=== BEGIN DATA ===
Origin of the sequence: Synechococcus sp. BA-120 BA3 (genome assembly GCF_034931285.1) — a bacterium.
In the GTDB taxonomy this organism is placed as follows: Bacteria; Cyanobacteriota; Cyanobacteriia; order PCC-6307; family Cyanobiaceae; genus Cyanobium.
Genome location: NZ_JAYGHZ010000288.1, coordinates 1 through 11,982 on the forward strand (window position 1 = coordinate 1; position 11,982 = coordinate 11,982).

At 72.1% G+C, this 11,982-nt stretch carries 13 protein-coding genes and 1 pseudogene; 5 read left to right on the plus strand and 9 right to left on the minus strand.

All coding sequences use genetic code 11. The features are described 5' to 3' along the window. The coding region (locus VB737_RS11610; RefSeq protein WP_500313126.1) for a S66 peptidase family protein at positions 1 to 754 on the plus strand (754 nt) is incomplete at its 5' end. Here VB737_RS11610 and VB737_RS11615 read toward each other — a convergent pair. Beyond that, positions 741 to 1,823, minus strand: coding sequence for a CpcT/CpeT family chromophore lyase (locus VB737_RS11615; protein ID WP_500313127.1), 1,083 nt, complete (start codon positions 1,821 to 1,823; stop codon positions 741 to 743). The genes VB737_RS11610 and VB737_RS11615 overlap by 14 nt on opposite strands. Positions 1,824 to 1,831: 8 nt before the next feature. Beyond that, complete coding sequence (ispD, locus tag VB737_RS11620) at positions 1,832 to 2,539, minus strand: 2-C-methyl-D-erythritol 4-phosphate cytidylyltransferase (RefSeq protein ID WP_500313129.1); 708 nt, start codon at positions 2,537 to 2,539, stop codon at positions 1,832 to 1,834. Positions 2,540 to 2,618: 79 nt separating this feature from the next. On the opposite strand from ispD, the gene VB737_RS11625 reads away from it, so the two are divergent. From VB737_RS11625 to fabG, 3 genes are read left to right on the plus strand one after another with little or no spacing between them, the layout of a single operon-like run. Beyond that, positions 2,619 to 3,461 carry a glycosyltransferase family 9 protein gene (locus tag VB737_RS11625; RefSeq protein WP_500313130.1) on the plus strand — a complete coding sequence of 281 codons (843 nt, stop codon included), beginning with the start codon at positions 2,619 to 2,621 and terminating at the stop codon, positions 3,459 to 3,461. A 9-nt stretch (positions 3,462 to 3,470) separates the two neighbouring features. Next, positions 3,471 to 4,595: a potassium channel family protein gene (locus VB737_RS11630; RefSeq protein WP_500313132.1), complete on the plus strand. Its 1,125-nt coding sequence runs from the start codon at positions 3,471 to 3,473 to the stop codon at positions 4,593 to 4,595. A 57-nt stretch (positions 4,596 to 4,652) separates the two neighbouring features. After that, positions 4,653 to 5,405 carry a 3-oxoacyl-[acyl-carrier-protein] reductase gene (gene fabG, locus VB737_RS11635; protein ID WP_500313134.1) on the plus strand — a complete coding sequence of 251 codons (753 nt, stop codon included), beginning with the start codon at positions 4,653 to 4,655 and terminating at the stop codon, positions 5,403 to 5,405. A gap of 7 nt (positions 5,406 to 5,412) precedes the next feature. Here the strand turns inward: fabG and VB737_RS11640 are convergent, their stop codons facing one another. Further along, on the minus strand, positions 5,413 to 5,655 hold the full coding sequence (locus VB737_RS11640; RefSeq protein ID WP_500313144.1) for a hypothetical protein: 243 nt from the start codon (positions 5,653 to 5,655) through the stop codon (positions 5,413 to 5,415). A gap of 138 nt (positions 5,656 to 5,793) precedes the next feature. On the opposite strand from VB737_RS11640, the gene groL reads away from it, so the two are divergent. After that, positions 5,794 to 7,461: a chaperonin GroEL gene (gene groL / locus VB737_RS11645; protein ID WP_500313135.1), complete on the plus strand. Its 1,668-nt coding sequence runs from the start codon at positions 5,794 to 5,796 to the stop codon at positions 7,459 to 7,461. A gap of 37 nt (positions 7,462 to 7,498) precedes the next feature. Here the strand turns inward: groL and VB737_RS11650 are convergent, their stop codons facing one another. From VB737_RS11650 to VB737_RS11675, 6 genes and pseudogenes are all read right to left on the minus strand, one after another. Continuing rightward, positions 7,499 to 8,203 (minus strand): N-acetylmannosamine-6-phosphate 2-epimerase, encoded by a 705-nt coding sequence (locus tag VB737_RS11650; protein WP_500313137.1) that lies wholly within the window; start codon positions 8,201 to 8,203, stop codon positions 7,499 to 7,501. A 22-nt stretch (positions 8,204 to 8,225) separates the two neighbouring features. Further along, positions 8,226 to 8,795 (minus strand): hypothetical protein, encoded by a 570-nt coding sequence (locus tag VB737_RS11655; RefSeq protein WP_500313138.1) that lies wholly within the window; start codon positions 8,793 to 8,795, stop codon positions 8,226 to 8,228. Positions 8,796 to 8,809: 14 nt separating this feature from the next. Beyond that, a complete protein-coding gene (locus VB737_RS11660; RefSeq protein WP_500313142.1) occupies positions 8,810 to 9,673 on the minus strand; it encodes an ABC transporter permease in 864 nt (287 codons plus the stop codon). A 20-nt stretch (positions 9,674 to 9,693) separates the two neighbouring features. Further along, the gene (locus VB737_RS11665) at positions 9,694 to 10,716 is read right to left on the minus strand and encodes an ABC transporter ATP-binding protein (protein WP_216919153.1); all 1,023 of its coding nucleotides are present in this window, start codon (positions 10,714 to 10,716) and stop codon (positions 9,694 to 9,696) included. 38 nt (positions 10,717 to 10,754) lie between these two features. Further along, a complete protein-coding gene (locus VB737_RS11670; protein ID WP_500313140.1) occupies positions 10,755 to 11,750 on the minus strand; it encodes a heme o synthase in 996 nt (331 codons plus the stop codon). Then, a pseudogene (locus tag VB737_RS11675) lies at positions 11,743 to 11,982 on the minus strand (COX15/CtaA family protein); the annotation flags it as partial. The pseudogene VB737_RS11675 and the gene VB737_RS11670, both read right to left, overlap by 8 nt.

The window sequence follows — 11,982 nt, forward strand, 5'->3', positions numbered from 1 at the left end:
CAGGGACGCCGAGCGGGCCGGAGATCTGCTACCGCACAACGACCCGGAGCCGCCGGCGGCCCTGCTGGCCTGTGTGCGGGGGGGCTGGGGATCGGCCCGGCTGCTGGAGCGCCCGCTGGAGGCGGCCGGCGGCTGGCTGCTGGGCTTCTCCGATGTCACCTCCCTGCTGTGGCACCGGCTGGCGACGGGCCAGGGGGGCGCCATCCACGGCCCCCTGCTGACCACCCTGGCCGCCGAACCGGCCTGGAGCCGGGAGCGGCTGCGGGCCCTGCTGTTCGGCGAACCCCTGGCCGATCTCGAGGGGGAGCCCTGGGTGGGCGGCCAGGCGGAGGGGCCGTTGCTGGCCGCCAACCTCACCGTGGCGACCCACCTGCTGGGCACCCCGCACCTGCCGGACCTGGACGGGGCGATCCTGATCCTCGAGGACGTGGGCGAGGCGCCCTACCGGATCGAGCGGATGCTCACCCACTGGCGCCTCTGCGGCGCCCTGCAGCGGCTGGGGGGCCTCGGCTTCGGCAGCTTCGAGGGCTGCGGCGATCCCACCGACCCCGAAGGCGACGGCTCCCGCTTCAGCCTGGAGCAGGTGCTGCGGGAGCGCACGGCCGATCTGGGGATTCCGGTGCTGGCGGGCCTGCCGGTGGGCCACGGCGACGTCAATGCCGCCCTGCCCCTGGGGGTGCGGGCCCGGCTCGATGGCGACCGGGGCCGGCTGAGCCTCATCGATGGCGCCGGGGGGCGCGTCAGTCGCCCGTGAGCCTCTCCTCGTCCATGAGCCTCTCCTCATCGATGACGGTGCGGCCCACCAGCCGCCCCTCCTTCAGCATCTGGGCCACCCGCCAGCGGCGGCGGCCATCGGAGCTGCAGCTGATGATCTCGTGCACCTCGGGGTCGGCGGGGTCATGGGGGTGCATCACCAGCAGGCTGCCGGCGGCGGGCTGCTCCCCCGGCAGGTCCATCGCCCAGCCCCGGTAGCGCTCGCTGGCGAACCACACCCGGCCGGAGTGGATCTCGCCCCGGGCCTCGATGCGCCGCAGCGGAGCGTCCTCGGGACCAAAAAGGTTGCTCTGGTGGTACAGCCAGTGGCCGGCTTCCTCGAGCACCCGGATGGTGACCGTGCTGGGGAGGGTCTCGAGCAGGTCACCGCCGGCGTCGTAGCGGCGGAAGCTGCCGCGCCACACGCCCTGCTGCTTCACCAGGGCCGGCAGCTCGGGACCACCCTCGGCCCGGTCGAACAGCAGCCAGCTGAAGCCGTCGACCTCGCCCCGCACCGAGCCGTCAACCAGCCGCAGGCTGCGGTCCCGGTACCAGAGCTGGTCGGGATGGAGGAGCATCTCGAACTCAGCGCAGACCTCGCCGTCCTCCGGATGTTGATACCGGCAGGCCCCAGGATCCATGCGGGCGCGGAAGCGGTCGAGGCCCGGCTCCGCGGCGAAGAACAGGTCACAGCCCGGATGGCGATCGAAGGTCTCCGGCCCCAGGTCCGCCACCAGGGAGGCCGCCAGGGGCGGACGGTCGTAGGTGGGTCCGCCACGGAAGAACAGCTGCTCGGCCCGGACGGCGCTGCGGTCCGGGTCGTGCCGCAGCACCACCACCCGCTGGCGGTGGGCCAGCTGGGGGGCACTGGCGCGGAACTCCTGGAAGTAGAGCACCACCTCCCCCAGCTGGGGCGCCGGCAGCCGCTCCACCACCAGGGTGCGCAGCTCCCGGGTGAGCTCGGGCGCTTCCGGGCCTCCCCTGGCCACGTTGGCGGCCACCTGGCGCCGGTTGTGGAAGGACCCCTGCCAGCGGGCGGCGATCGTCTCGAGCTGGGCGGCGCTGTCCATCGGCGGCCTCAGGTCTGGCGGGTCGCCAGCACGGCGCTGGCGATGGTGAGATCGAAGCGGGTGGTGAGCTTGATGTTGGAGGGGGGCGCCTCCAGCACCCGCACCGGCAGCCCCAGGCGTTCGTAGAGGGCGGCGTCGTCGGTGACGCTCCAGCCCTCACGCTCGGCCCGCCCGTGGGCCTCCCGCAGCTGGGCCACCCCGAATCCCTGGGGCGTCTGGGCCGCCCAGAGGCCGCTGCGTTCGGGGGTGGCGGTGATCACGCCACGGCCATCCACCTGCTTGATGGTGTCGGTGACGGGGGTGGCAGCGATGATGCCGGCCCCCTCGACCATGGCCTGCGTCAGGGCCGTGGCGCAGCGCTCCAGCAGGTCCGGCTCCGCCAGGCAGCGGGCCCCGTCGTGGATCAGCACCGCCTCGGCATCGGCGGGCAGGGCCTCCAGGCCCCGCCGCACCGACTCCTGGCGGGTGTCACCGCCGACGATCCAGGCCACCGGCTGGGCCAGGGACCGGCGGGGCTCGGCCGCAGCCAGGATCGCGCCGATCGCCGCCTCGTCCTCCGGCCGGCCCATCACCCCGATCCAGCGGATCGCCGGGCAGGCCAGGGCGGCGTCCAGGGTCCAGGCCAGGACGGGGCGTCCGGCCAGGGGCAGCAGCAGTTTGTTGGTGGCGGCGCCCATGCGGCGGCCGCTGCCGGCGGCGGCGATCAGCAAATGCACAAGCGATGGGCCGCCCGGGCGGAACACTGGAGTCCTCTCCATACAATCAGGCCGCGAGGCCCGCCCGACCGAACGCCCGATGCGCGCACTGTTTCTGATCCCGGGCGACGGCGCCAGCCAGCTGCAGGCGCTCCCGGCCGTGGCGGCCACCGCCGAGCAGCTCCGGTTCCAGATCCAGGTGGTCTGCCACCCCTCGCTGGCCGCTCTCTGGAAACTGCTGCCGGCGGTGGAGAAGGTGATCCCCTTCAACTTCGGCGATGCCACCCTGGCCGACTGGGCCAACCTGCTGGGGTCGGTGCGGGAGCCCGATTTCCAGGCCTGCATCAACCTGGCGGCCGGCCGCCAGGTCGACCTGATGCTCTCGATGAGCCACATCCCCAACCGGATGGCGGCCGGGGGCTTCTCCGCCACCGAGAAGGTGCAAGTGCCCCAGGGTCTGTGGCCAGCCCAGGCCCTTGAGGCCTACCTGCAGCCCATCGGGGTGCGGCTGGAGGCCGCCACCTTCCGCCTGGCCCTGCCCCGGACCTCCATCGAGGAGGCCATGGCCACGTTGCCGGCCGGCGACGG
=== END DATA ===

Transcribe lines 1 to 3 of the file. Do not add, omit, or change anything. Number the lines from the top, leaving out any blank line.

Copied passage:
Origin of the sequence: Synechococcus sp. BA-120 BA3 (genome assembly GCF_034931285.1) — a bacterium.
In the GTDB taxonomy this organism is placed as follows: Bacteria; Cyanobacteriota; Cyanobacteriia; order PCC-6307; family Cyanobiaceae; genus Cyanobium.
Genome location: NZ_JAYGHZ010000288.1, coordinates 1 through 11,982 on the forward strand (window position 1 = coordinate 1; position 11,982 = coordinate 11,982).